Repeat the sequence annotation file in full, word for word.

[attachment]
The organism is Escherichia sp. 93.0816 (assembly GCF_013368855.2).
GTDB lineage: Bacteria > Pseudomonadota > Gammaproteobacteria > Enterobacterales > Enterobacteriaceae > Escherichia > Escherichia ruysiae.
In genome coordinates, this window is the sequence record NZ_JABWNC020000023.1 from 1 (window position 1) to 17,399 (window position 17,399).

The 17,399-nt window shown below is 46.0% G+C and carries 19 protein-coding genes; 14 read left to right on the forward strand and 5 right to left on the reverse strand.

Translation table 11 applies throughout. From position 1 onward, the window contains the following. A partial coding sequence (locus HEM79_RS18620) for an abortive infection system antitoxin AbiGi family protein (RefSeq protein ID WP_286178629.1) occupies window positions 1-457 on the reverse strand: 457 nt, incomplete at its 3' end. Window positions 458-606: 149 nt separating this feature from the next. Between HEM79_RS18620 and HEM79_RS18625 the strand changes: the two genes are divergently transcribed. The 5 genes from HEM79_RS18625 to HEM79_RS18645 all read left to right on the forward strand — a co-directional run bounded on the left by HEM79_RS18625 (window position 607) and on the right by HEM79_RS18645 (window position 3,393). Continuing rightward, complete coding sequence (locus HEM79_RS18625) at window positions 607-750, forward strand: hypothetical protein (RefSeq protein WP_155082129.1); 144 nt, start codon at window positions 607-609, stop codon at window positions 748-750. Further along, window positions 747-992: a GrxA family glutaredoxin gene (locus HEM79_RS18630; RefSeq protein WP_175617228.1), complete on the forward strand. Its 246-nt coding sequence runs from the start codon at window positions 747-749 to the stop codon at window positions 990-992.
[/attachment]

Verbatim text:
The organism is Escherichia sp. 93.0816 (assembly GCF_013368855.2).
GTDB lineage: Bacteria > Pseudomonadota > Gammaproteobacteria > Enterobacterales > Enterobacteriaceae > Escherichia > Escherichia ruysiae.
In genome coordinates, this window is the sequence record NZ_JABWNC020000023.1 from 1 (window position 1) to 17,399 (window position 17,399).

The 17,399-nt window shown below is 46.0% G+C and carries 19 protein-coding genes; 14 read left to right on the forward strand and 5 right to left on the reverse strand.

Translation table 11 applies throughout. From position 1 onward, the window contains the following. A partial coding sequence (locus HEM79_RS18620) for an abortive infection system antitoxin AbiGi family protein (RefSeq protein ID WP_286178629.1) occupies window positions 1-457 on the reverse strand: 457 nt, incomplete at its 3' end. Window positions 458-606: 149 nt separating this feature from the next. Between HEM79_RS18620 and HEM79_RS18625 the strand changes: the two genes are divergently transcribed. The 5 genes from HEM79_RS18625 to HEM79_RS18645 all read left to right on the forward strand — a co-directional run bounded on the left by HEM79_RS18625 (window position 607) and on the right by HEM79_RS18645 (window position 3,393). Continuing rightward, complete coding sequence (locus HEM79_RS18625) at window positions 607-750, forward strand: hypothetical protein (RefSeq protein WP_155082129.1); 144 nt, start codon at window positions 607-609, stop codon at window positions 748-750. Further along, window positions 747-992: a GrxA family glutaredoxin gene (locus HEM79_RS18630; RefSeq protein WP_175617228.1), complete on the forward strand. Its 246-nt coding sequence runs from the start codon at window positions 747-749 to the stop codon at window positions 990-992.